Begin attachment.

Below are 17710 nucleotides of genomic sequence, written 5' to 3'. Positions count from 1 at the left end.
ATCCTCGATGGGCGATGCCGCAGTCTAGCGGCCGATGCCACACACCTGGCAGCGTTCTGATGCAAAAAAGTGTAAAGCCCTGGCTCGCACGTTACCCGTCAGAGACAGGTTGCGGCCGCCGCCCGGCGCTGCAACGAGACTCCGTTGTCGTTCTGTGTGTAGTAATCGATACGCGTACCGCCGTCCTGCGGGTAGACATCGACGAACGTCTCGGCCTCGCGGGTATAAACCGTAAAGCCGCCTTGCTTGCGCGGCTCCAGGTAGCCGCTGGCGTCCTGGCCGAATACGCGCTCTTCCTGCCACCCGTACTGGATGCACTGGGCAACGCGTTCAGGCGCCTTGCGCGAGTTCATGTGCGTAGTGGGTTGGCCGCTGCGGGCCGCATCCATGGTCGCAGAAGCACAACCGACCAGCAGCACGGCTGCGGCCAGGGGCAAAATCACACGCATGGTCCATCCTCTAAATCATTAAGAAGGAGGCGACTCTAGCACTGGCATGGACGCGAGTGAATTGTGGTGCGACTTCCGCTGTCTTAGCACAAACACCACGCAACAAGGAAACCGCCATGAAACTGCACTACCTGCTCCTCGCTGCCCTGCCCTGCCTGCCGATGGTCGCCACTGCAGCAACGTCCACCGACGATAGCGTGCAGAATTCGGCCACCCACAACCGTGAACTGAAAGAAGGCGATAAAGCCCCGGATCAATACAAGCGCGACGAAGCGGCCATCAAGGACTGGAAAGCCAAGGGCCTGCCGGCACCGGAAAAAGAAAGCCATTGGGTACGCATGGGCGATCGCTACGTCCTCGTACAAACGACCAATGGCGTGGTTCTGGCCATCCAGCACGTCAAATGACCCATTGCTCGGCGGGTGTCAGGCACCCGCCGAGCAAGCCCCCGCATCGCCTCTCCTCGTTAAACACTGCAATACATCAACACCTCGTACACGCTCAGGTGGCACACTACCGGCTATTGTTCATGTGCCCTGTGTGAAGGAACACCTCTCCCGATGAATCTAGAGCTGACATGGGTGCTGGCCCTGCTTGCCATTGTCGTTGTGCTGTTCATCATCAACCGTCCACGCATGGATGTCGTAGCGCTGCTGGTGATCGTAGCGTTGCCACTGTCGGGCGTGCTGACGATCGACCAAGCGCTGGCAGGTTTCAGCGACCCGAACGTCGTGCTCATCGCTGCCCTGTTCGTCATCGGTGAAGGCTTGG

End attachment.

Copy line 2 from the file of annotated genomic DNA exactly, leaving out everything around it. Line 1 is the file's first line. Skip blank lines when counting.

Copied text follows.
ATCCTCGATGGGCGATGCCGCAGTCTAGCGGCCGATGCCACACACCTGGCAGCGTTCTGATGCAAAAAAGTGTAAAGCCCTGGCTCGCACGTTACCCGTCAGAGACAGGTTGCGGCCGCCGCCCGGCGCTGCAACGAGACTCCGTTGTCGTTCTGTGTGTAGTAATCGATACGCGTACCGCCGTCCTGCGGGTAGACATCGACGAACGTCTCGGCCTCGCGGGTATAAACCGTAAAGCCGCCTTGCTTGCGCGGCTCCAGGTAGCCGCTGGCGTCCTGGCCGAATACGCGCTCTTCCTGCCACCCGTACTGGATGCACTGGGCAACGCGTTCAGGCGCCTTGCGCGAGTTCATGTGCGTAGTGGGTTGGCCGCTGCGGGCCGCATCCATGGTCGCAGAAGCACAACCGACCAGCAGCACGGCTGCGGCCAGGGGCAAAATCACACGCATGGTCCATCCTCTAAATCATTAAGAAGGAGGCGACTCTAGCACTGGCATGGACGCGAGTGAATTGTGGTGCGACTTCCGCTGTCTTAGCACAAACACCACGCAACAAGGAAACCGCCATGAAACTGCACTACCTGCTCCTCGCTGCCCTGCCCTGCCTGCCGATGGTCGCCACTGCAGCAACGTCCACCGACGATAGCGTGCAGAATTCGGCCACCCACAACCGTGAACTGAAAGAAGGCGATAAAGCCCCGGATCAATACAAGCGCGACGAAGCGGCCATCAAGGACTGGAAAGCCAAGGGCCTGCCGGCACCGGAAAAAGAAAGCCATTGGGTACGCATGGGCGATCGCTACGTCCTCGTACAAACGACCAATGGCGTGGTTCTGGCCATCCAGCACGTCAAATGACCCATTGCTCGGCGGGTGTCAGGCACCCGCCGAGCAAGCCCCCGCATCGCCTCTCCTCGTTAAACACTGCAATACATCAACACCTCGTACACGCTCAGGTGGCACACTACCGGCTATTGTTCATGTGCCCTGTGTGAAGGAACACCTCTCCCGATGAATCTAGAGCTGACATGGGTGCTGGCCCTGCTTGCCATTGTCGTTGTGCTGTTCATCATCAACCGTCCACGCATGGATGTCGTAGCGCTGCTGGTGATCGTAGCGTTGCCACTGTCGGGCGTGCTGACGATCGACCAAGCGCTGGCAGGTTTCAGCGACCCGAACGTCGTGCTCATCGCTGCCCTGTTCGTCATCGGTGAAGGCTTGG